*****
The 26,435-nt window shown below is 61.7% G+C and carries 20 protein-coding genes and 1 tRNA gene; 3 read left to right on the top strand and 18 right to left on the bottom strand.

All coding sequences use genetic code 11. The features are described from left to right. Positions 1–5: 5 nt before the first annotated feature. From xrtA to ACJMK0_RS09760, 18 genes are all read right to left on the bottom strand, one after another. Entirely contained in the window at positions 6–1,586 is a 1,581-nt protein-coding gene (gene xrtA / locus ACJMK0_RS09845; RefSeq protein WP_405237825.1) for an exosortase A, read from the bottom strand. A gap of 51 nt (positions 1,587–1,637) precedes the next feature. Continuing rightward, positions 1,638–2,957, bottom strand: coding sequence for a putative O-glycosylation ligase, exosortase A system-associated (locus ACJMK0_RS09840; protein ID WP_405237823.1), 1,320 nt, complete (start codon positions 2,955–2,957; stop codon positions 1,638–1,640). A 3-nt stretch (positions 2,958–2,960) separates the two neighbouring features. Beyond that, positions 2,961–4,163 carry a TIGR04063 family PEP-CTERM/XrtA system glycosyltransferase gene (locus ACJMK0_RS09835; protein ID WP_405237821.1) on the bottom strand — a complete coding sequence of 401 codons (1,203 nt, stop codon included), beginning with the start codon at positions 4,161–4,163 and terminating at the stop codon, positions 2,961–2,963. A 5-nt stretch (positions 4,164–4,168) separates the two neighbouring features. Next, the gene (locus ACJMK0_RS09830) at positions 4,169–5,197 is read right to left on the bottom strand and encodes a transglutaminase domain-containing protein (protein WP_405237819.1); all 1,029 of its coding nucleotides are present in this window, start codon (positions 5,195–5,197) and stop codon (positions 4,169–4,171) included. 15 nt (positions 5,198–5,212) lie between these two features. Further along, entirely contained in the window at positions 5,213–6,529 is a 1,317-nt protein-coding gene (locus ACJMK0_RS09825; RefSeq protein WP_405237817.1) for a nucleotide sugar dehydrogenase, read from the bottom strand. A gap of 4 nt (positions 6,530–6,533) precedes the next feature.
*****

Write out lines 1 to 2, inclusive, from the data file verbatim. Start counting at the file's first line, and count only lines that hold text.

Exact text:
The 26,435-nt window shown below is 61.7% G+C and carries 20 protein-coding genes and 1 tRNA gene; 3 read left to right on the top strand and 18 right to left on the bottom strand.

All coding sequences use genetic code 11. The features are described from left to right. Positions 1–5: 5 nt before the first annotated feature. From xrtA to ACJMK0_RS09760, 18 genes are all read right to left on the bottom strand, one after another. Entirely contained in the window at positions 6–1,586 is a 1,581-nt protein-coding gene (gene xrtA / locus ACJMK0_RS09845; RefSeq protein WP_405237825.1) for an exosortase A, read from the bottom strand. A gap of 51 nt (positions 1,587–1,637) precedes the next feature. Continuing rightward, positions 1,638–2,957, bottom strand: coding sequence for a putative O-glycosylation ligase, exosortase A system-associated (locus ACJMK0_RS09840; protein ID WP_405237823.1), 1,320 nt, complete (start codon positions 2,955–2,957; stop codon positions 1,638–1,640). A 3-nt stretch (positions 2,958–2,960) separates the two neighbouring features. Beyond that, positions 2,961–4,163 carry a TIGR04063 family PEP-CTERM/XrtA system glycosyltransferase gene (locus ACJMK0_RS09835; protein ID WP_405237821.1) on the bottom strand — a complete coding sequence of 401 codons (1,203 nt, stop codon included), beginning with the start codon at positions 4,161–4,163 and terminating at the stop codon, positions 2,961–2,963. A 5-nt stretch (positions 4,164–4,168) separates the two neighbouring features. Next, the gene (locus ACJMK0_RS09830) at positions 4,169–5,197 is read right to left on the bottom strand and encodes a transglutaminase domain-containing protein (protein WP_405237819.1); all 1,029 of its coding nucleotides are present in this window, start codon (positions 5,195–5,197) and stop codon (positions 4,169–4,171) included. 15 nt (positions 5,198–5,212) lie between these two features. Further along, entirely contained in the window at positions 5,213–6,529 is a 1,317-nt protein-coding gene (locus ACJMK0_RS09825; RefSeq protein WP_405237817.1) for a nucleotide sugar dehydrogenase, read from the bottom strand. A gap of 4 nt (positions 6,530–6,533) precedes the next feature.